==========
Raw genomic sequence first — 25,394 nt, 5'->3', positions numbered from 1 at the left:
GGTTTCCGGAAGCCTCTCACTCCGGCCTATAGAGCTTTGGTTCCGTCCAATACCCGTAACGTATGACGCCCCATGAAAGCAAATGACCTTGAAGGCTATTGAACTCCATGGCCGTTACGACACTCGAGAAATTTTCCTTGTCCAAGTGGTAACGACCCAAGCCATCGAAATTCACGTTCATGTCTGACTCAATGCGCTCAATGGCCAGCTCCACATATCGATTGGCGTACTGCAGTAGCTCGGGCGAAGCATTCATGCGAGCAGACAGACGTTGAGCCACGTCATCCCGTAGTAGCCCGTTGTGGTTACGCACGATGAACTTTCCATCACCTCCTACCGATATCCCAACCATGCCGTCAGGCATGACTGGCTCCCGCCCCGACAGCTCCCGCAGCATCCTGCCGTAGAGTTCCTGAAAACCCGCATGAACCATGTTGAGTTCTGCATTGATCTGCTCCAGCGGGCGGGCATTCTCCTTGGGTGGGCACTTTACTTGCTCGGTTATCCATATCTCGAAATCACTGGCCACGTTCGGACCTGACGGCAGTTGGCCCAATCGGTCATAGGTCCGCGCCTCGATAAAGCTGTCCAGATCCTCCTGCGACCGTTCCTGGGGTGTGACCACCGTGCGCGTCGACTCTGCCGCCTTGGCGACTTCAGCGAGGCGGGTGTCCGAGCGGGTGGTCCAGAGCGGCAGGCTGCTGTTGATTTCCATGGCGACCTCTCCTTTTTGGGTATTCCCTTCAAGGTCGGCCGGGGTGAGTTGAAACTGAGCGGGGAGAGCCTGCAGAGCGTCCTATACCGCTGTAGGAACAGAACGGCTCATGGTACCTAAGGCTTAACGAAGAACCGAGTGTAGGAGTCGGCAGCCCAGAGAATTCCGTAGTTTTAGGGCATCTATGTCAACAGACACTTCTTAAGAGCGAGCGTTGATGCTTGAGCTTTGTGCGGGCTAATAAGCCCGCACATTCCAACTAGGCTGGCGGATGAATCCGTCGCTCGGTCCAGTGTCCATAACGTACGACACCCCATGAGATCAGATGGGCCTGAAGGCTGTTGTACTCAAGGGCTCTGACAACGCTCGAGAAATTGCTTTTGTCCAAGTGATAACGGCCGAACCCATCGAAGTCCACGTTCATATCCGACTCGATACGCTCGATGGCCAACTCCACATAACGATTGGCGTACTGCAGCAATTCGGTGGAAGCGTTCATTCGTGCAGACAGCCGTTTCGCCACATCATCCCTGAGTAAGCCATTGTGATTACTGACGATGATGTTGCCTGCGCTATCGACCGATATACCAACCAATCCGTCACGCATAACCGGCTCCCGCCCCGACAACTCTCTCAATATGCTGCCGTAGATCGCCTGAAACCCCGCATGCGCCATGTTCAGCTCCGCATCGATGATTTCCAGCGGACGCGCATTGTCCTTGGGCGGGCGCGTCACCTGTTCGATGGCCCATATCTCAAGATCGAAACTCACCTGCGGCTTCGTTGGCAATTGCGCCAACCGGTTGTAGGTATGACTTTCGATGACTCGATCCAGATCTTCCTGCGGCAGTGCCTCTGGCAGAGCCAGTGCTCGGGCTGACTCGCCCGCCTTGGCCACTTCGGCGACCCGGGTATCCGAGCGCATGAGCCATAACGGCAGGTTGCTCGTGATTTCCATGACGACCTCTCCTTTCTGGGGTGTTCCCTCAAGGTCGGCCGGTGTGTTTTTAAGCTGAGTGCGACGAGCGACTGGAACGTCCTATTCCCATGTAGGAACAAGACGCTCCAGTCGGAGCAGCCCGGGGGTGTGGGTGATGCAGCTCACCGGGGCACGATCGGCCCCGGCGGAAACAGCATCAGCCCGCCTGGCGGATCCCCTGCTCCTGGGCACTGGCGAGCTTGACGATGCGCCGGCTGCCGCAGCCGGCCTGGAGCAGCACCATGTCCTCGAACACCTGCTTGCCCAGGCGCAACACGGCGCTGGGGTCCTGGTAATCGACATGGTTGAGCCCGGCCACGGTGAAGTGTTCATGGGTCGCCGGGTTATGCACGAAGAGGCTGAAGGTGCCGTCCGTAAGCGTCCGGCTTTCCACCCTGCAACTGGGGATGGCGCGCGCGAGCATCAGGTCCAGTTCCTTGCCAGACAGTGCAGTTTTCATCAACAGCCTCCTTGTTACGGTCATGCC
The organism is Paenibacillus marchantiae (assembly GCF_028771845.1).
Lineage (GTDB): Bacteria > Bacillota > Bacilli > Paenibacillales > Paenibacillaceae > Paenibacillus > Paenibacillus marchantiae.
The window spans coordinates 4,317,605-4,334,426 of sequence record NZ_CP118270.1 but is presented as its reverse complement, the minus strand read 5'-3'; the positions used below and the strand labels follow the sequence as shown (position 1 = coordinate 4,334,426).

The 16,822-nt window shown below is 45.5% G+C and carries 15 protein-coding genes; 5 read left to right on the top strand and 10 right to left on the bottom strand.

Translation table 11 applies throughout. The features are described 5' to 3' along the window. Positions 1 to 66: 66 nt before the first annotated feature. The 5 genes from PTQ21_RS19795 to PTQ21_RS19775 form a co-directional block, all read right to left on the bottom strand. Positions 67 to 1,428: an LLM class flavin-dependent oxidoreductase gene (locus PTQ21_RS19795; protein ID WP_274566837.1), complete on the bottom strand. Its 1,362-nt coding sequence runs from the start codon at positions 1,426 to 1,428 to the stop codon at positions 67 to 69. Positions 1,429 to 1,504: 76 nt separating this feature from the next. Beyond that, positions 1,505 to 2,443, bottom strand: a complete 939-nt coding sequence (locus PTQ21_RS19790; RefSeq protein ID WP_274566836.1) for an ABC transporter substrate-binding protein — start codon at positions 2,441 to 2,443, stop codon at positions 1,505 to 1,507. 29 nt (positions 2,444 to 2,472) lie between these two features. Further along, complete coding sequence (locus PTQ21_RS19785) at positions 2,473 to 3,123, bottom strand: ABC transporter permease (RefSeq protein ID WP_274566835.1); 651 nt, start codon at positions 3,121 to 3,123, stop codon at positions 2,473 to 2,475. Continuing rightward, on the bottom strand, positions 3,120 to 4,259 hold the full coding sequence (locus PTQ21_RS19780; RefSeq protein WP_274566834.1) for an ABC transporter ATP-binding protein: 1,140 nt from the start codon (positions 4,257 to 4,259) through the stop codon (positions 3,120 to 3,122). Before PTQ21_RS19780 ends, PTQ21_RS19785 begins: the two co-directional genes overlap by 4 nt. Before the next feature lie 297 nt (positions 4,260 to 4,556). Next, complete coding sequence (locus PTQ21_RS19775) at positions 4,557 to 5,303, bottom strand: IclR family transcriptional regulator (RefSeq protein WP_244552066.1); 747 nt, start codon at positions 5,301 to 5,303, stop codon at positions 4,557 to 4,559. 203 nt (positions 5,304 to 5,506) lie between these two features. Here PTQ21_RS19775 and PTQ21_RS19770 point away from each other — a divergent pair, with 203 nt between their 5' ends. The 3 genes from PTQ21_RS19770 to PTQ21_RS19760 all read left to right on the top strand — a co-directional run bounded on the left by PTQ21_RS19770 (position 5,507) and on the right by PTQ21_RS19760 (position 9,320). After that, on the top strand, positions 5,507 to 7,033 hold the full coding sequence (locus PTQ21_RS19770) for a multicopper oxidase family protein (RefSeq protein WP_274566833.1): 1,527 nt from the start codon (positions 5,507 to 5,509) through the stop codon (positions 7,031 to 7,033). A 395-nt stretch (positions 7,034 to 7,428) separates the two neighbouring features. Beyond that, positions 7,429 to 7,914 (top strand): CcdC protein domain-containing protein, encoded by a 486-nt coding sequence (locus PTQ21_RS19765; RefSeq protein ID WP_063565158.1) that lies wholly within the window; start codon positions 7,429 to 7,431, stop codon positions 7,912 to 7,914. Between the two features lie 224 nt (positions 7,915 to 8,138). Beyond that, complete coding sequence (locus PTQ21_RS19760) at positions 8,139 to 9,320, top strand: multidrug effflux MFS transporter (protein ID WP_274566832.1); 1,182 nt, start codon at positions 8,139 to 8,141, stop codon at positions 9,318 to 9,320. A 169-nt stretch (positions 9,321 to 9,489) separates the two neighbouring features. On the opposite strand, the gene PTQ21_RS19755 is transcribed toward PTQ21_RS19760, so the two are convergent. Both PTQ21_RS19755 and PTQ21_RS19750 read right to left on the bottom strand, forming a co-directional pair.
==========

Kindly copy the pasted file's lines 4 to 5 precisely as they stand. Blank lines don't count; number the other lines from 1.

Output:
Lineage (GTDB): Bacteria > Bacillota > Bacilli > Paenibacillales > Paenibacillaceae > Paenibacillus > Paenibacillus marchantiae.
The window spans coordinates 4,317,605-4,334,426 of sequence record NZ_CP118270.1 but is presented as its reverse complement, the minus strand read 5'-3'; the positions used below and the strand labels follow the sequence as shown (position 1 = coordinate 4,334,426).